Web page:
Creativity's Workshop

Taming and Training Your Creativity to Write Abundantly

Sir Ken Robinson’s Creative View of Education


Recently I came across a very interesting and entertaining talk by Sir Ken Robinson on the subject ‘Do Schools Kill Creativity?’ You will find the YouTube video embedded below. It is 20 minutes long and well worth the watch.

Here are some of my favourite quotes from his speech to whet your appetite:

  • “My contention is creativity now is as important in education as literacy, and we should treat it with the same status.”
  • “If you’re not prepared to be wrong, you will never come up with anything original.”
  • “Many highly talented, brilliant, creative people think they’re not [talented, brilliant and creative] because the thing they were good at at school wasn’t valued or was actually stigmatized.”

He also uses the intriguing term “academic inflation,” but I’ll let him explain the meaning.

Please watch and enjoy. 🙂


Author: Jessica

I'm a writer who refuses to pin myself down to one genre, hopping from science-fiction and fantasy through to literary and even the odd western now and then. Check out what I've written at or follow me on Twitter @jessbaverstock.

2 thoughts on “Sir Ken Robinson’s Creative View of Education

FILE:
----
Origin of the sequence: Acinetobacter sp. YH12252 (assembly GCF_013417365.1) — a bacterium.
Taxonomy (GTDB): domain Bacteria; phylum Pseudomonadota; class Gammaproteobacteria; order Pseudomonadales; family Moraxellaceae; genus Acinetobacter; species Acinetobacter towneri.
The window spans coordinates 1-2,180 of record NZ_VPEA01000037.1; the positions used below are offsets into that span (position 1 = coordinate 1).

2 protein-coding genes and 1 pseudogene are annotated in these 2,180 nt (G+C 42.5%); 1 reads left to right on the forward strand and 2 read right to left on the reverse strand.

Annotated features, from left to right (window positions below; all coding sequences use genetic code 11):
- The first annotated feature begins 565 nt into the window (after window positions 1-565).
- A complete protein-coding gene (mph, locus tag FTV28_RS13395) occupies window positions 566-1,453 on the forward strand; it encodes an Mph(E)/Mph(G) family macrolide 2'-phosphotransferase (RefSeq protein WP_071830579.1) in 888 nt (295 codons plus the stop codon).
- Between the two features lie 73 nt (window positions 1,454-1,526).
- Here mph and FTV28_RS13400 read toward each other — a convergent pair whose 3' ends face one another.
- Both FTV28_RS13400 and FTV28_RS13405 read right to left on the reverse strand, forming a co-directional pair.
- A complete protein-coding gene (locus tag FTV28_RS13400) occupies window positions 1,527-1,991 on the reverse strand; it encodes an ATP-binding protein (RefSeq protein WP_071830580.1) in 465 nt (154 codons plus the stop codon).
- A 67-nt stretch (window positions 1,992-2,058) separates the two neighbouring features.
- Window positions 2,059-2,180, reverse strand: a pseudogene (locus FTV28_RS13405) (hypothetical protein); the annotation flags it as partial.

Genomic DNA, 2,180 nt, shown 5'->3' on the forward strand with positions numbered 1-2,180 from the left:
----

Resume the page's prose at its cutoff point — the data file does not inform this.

1. This seems like very leading edge thinking, aligned with Daniel Pink’s book A Whole New Mind (which talks about how the new economies will value right brain skills, including creativity, over linear thinking, analytics, numbers, etc.). I hope these guys have it right – I think a world that values creativity would be a great world to live in.

    • It would indeed be a great world to live in, and there’s no reason we can’t start creating that world now. 😉

      I think the world does value creativity to a degree. People get excited about creative inventions, artwork, solutions etc. They even admire these things. But often creativity is painted as a commodity of an elite few, rather than a potential we all have.

      Wouldn’t it be wonderful if creative training was as normal as learning to read?

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